Aaron is joined by Alex Harner to discuss a little comic published by Marvel in 1963 called the X-men #1. We discuss the historical significance of the issue as well as some of the current events going on at the time that led to the style and tone of the story. We also look at the issue with our modern perspective to see how well it holds up compared to the vast history and mythos that has become a multi million dollar franchise in the decades since its creation.
Fellow comic creator Thom Hotka joins me to talk about his webcomic, Nextuus. We also talk shop about some of the differences in writing for webcomics compared to print comics, and we discuss this year's Planet Comic Con and how to deal with a convention that doesn't go well.
Read Nextuus here:
Check out Thom's Channel here:
This is the first episode in a new style where we break from the traditional Comic DNA format and instead just hang out with a creator and do general interviews. In this episode, my old friend Alex Harner joins me to discuss our favorite topic... X-men comics. We announce our intent to read the original Stan Lee/Jack Kirby issues which will be discussed on future episodes of this podcast.
We also discuss the X-men's place in American pop culture, as well as talk about the challenge of being a fan of something without being a dreaded "fanboy".
Aaron is joined by Gabriel Dunston to discuss The Eltingville Club by Evan Dorkin. The dark satire of fanboy culture hits a little too close to home for Aaron and Gabe as they discuss some of the psychological underpinnings of the collectors hobby, whether or not they identify with the unlikable characters presented in the book, and Dorkin's unique and intense art style.
Aaron is joined by his good friend, Alex Harner, to discuss Building Stories by Chris Ware. First published by Pantheon Books in 2012. Building Stories is a boxed set that contains 17 smaller comics printed in a variety of forms ranging from short 4 page strips to hardcover books to giant newspaper fold outs. The story, spread across the different formats, can be read in any order and highlights different moments in the life of an unnamed young woman. Alex and Aaron discuss the effectiveness of the non linear and sprawling narrative of Chris Ware's masterpiece, as well as speculate on different artistic decisions and stylistic choices.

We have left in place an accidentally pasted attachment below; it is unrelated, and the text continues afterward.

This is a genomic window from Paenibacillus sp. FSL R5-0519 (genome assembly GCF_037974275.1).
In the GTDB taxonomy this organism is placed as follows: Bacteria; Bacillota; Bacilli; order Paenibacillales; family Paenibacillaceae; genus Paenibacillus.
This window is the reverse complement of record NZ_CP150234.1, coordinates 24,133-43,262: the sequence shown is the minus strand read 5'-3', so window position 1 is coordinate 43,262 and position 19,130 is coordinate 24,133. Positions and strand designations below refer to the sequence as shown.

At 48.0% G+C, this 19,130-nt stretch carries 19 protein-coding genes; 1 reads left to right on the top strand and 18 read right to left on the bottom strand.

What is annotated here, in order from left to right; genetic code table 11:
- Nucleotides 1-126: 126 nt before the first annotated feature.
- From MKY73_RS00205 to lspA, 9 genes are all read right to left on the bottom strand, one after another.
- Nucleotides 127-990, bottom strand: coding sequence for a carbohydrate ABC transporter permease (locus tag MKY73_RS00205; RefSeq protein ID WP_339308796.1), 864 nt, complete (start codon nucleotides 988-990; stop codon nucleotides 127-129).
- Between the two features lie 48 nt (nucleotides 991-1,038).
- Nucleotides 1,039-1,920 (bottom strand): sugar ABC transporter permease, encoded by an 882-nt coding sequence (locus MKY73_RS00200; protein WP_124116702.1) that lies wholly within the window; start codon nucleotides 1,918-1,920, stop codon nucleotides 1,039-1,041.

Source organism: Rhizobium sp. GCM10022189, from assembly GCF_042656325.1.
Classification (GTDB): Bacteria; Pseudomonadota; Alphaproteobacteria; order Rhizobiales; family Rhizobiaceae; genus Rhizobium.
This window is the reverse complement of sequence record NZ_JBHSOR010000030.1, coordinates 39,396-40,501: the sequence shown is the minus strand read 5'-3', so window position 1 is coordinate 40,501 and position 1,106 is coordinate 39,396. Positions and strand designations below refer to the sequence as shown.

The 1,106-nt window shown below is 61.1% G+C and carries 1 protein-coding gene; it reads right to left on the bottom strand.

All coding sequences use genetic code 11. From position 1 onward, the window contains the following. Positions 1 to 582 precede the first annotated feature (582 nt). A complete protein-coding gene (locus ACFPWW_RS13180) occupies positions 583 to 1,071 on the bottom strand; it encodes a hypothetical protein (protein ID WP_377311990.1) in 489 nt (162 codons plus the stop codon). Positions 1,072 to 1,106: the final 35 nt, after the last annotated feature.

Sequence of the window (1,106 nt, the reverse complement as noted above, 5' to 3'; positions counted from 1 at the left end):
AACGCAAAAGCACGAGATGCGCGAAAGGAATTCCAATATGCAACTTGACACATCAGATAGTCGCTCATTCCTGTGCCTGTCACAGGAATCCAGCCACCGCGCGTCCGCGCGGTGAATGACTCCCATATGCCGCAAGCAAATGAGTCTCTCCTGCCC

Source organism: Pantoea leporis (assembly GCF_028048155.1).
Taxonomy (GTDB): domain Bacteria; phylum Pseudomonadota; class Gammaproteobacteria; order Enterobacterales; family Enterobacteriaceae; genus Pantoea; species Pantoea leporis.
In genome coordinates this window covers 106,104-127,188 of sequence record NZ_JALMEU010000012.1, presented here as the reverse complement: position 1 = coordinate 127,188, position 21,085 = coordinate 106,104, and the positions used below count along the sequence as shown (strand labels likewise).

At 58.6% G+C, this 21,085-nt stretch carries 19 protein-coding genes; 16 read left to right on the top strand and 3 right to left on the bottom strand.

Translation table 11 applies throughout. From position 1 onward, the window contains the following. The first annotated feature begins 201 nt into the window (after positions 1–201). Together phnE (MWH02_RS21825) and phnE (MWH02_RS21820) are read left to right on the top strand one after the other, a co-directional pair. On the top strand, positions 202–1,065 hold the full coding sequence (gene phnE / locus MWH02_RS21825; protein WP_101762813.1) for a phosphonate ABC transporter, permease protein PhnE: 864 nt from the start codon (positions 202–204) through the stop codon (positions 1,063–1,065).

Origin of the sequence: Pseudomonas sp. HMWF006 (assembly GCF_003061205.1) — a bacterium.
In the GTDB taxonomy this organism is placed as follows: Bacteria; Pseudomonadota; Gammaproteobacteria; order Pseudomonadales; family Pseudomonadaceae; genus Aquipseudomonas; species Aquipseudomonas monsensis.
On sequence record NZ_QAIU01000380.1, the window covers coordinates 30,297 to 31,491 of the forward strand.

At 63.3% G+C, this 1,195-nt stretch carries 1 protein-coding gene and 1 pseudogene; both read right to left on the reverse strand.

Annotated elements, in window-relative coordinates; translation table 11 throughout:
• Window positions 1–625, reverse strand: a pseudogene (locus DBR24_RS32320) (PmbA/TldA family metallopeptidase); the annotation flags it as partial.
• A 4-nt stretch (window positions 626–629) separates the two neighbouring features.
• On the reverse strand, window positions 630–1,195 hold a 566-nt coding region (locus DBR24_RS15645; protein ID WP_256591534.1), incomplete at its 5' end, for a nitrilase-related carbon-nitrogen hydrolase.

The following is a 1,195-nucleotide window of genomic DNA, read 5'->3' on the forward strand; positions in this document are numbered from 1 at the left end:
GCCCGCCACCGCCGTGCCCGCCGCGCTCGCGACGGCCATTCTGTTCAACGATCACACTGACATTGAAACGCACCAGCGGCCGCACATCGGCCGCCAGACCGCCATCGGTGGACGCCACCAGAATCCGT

Aaron is joined by two very special guests, Kevin LaPorte and Christopher Ochs to discuss Alan Moore and Dave Gibbons 1986 graphic novel masterpiece, Watchmen as well as the 2009 film adaptation by Zack Snyder. The discussion mostly revolves whether or not the book can be successfully adaptated into a film and the unique divisivness in fan opinion on Snyder's attempt.
After a lengthy hiatus, Comic DNA is back! Luke Thompson-Moritz returns to talk about the first volume of KaijuMax, by Zander Cannon. First published by Oni Comics in 2016. Kaijumax is a loving tribute to Japan's Kaiju (monster) movies by way of American prison drama TV shows. It is one of the stand out comics of 2016 that everyone is talking about... and we're no exception!
Aaron is joined by returning guest Gabriel Dunston to discuss Too Cool to be Forgotten by Alex Robinson. Published by Top Shelf in 2008. Robinson's poignant "slice of life" comic tells the story of 40 year old Andy's attempts to quit smoking. In a last ditch effort, he visits a New Age hypnotist. Though skeptical at first, Andy is put under by the Hypnotist and is shocked when he wakes up in his 15 year old body! Now forced to relive his high school years all over again, Andy reminisces about his youth all the while looking for the root cause of his smoking habit.
Gabe and Aaron talk extensively about this book for nearly two hours. The discussion covers everything from the book design and Robinson's cartooning, to the way readers will see themselves reflected in the storytelling.
Aaron is joined, once again, by his two Skullkickers reading friends, Jon Parrish and Josh Blasingame to discuss the final two volumes of Skullkickers. Written by Jim Zub, illustrated by Edwin Hwang, and colored by Misty Coats. Published by Image Comics in 2014. The laugh out loud comedy continues through to the very end of Skullkickers. Aaron, Jon, and Josh discuss the ending of the series, as well as the nature of serialized fiction and independently published comics.
Aaron is joined by his good friend and recurring guest, Alex Harner, to discuss the groundbreaking graphic novel, A Contract with God, by Will Eisner. First published by Baronet Books in 1978. A Contract with God is widely considered to be one of the first and most influential "graphic novels" published. Throughout the three books that make up the trilogy, the story covers a wide array of characters and their day to day troubles living in the fictional New York neighborhood, Dropsie Avenue. The stories mostly take place in the 1930's and 40's and draw upon Eisner's own experiences growing up in that time period. In addition to discussing his craft and storytelling abilities, Aaron and Alex discuss Eisner's long lasting influence over the comic art form, as well as his place in comics history.